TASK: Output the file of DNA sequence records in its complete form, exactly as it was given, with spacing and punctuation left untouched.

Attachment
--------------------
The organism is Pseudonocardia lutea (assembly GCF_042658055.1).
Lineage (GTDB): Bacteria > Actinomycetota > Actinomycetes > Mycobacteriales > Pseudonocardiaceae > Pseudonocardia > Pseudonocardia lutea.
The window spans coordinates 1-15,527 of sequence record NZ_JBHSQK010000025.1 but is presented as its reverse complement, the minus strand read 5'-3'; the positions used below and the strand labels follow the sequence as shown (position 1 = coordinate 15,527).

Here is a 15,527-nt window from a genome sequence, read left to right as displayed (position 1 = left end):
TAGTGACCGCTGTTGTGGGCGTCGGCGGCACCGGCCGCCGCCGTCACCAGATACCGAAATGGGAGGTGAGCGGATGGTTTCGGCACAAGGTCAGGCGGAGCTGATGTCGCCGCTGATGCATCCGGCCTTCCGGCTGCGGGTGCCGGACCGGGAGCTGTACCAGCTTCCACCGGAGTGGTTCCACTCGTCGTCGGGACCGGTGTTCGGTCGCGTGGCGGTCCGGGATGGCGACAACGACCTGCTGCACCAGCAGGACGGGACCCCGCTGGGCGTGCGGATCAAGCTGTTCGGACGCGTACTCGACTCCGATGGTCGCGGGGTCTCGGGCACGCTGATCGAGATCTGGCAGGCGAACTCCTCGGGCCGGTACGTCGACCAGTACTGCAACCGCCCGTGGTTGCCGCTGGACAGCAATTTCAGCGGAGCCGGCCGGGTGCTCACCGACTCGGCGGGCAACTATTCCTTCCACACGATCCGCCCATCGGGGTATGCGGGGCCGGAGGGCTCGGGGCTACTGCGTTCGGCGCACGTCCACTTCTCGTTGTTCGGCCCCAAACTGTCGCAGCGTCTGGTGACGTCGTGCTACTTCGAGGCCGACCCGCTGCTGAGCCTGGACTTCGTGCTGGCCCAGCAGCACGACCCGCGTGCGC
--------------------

The organism is Pseudonocardia lutea (assembly GCF_042658055.1).
Lineage (GTDB): Bacteria > Actinomycetota > Actinomycetes > Mycobacteriales > Pseudonocardiaceae > Pseudonocardia > Pseudonocardia lutea.
The window spans coordinates 1-15,527 of sequence record NZ_JBHSQK010000025.1 but is presented as its reverse complement, the minus strand read 5'-3'; the positions used below and the strand labels follow the sequence as shown (position 1 = coordinate 15,527).

Here is a 15,527-nt window from a genome sequence, read left to right as displayed (position 1 = left end):
TAGTGACCGCTGTTGTGGGCGTCGGCGGCACCGGCCGCCGCCGTCACCAGATACCGAAATGGGAGGTGAGCGGATGGTTTCGGCACAAGGTCAGGCGGAGCTGATGTCGCCGCTGATGCATCCGGCCTTCCGGCTGCGGGTGCCGGACCGGGAGCTGTACCAGCTTCCACCGGAGTGGTTCCACTCGTCGTCGGGACCGGTGTTCGGTCGCGTGGCGGTCCGGGATGGCGACAACGACCTGCTGCACCAGCAGGACGGGACCCCGCTGGGCGTGCGGATCAAGCTGTTCGGACGCGTACTCGACTCCGATGGTCGCGGGGTCTCGGGCACGCTGATCGAGATCTGGCAGGCGAACTCCTCGGGCCGGTACGTCGACCAGTACTGCAACCGCCCGTGGTTGCCGCTGGACAGCAATTTCAGCGGAGCCGGCCGGGTGCTCACCGACTCGGCGGGCAACTATTCCTTCCACACGATCCGCCCATCGGGGTATGCGGGGCCGGAGGGCTCGGGGCTACTGCGTTCGGCGCACGTCCACTTCTCGTTGTTCGGCCCCAAACTGTCGCAGCGTCTGGTGACGTCGTGCTACTTCGAGGCCGACCCGCTGCTGAGCCTGGACTTCGTGCTGGCCCAGCAGCACGACCCGCGTGCGC